1 They want me to marry again at once, and I have to invent stratagems in order to deceive them.
2 The sons of all the chief men among you are pestering my mother to marry them against her will.
3 I also saw fair Epicaste mother of king Oedipodes whose awful lot it was to marry her own son without suspecting it.
4 Here is my dear and excellent mother saying she will quit this house and marry again, yet I am laughing and enjoying myself as though there were nothing happening.
5 Her father and brothers are already urging her to marry Eurymachus, who has given her more than any of the others, and has been greatly increasing his wedding presents.
6 If on the other hand you hear of his death, come home at once, celebrate his funeral rites with all due pomp, build a barrow to his memory, and make your mother marry again.
7 Then Minerva bethought her of another matter, and made a vision in the likeness of Penelope's sister Iphthime daughter of Icarius who had married Eumelus and lived in Pherae.
8 Then I saw Alcmena, the wife of Amphitryon, who also bore to Jove indomitable Hercules; and Megara who was daughter to great King Creon, and married the redoubtable son of Amphitryon.
9 Now, Aeolus has six daughters and six lusty sons, so he made the sons marry the daughters, and they all live with their dear father and mother, feasting and enjoying every conceivable kind of luxury.
10 Ulysses looked sternly at him and answered, "If you were their sacrificing priest, you must have prayed many a time that it might be long before I got home again, and that you might marry my wife and have children by her."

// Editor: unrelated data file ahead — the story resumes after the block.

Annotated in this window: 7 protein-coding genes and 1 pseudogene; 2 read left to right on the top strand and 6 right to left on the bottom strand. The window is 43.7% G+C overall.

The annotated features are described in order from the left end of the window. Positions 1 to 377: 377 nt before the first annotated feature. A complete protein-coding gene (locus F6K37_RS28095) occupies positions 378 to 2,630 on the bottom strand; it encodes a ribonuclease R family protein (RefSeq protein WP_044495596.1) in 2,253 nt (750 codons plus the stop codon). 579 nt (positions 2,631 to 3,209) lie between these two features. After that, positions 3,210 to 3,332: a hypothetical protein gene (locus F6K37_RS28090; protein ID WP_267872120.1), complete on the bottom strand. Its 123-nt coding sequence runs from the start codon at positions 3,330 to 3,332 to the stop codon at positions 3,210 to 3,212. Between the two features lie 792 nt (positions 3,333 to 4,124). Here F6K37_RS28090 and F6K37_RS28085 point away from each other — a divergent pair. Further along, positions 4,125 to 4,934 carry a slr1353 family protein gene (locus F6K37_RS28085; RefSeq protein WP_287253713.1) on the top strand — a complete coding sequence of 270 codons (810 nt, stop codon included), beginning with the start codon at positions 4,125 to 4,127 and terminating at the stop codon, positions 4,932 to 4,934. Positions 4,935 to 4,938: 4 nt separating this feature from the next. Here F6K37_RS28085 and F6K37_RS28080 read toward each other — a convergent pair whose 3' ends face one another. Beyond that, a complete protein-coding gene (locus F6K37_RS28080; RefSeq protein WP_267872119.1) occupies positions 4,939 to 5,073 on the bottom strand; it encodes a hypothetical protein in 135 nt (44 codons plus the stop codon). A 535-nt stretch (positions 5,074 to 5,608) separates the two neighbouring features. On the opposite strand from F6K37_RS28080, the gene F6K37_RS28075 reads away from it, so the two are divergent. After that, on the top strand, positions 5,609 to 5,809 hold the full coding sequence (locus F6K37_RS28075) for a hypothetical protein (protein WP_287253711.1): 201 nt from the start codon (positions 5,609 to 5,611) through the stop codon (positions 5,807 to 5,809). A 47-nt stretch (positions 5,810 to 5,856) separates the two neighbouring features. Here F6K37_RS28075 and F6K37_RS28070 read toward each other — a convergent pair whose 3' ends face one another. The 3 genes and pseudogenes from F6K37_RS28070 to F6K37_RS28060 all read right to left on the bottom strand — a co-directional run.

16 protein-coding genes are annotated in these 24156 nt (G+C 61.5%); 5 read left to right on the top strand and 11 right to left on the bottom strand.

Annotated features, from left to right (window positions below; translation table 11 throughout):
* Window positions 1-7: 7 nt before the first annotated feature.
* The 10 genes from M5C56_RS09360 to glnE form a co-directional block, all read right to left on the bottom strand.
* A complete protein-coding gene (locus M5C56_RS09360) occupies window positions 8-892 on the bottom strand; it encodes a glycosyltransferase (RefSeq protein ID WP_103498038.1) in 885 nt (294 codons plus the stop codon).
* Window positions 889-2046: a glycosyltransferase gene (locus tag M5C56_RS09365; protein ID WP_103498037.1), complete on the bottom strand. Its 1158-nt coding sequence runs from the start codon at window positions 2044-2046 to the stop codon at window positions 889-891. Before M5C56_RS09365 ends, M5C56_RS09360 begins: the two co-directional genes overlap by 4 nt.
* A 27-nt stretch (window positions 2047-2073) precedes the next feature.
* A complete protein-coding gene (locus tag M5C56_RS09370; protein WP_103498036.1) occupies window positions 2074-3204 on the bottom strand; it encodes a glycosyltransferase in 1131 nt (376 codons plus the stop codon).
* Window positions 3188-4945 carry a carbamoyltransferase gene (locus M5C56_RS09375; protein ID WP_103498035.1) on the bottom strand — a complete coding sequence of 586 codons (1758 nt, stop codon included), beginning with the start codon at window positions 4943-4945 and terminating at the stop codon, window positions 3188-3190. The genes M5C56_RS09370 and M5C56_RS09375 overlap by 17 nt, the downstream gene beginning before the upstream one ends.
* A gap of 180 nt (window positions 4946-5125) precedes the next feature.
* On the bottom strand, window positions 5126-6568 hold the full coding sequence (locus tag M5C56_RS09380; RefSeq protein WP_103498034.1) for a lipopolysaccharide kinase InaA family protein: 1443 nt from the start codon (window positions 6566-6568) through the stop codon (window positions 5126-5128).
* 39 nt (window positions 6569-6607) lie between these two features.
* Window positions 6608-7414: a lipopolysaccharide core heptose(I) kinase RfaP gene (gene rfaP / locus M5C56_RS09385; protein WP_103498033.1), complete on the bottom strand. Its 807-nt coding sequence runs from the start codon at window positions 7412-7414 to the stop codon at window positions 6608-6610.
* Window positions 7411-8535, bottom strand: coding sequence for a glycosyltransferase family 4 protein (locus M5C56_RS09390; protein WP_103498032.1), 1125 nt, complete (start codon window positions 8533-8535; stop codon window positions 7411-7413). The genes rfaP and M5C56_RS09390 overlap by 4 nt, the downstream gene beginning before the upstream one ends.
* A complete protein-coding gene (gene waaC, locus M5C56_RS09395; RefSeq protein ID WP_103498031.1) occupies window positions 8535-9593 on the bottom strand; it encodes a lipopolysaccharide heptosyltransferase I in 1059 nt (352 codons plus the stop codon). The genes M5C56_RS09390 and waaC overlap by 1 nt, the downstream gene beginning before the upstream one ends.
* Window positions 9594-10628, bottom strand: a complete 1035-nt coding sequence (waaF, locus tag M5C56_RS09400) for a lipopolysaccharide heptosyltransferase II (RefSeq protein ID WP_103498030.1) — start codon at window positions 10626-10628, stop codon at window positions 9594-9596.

11 It was not that he wanted to marry Penelope; he did not so much care about that; what he wanted was something quite different, and Jove has not vouchsafed it to him; he wanted to kill your son and to be chief man in Ithaca.
12 Ulysses had been long gone, and we were courting his wife, who did not say point blank that she would not marry, nor yet bring matters to an end, for she meant to compass our destruction: this, then, was the trick she played us.
13 So now all who escaped death in battle or by shipwreck had got safely home except Ulysses, and he, though he was longing to return to his wife and country, was detained by the goddess Calypso, who had got him into a large cave and wanted to marry him.
14 It would have been better that he should have returned, but it is now sufficiently clear that he will never do so; therefore talk all this quietly over with your mother, and tell her to marry the best man, and the one who makes her the most advantageous offer.
15 When, however, death took him to the house of Hades, his sons divided his estate and cast lots for their shares, but to me they gave a holding and little else; nevertheless, my valour enabled me to marry into a rich family, for I was not given to bragging, or shirking on the field of battle.
16 Stranger," replied Alcinous, "I am not the kind of man to get angry about nothing; it is always better to be reasonable; but by Father Jove, Minerva, and Apollo, now that I see what kind of person you are, and how much you think as I do, I wish you would stay here, marry my daughter, and become my son-in-law.
17 This is the kind of disparaging remark that would be made about me, and I could not complain, for I should myself be scandalised at seeing any other girl do the like, and go about with men in spite of everybody, while her father and mother were still alive, and without having been married in the face of all the world.
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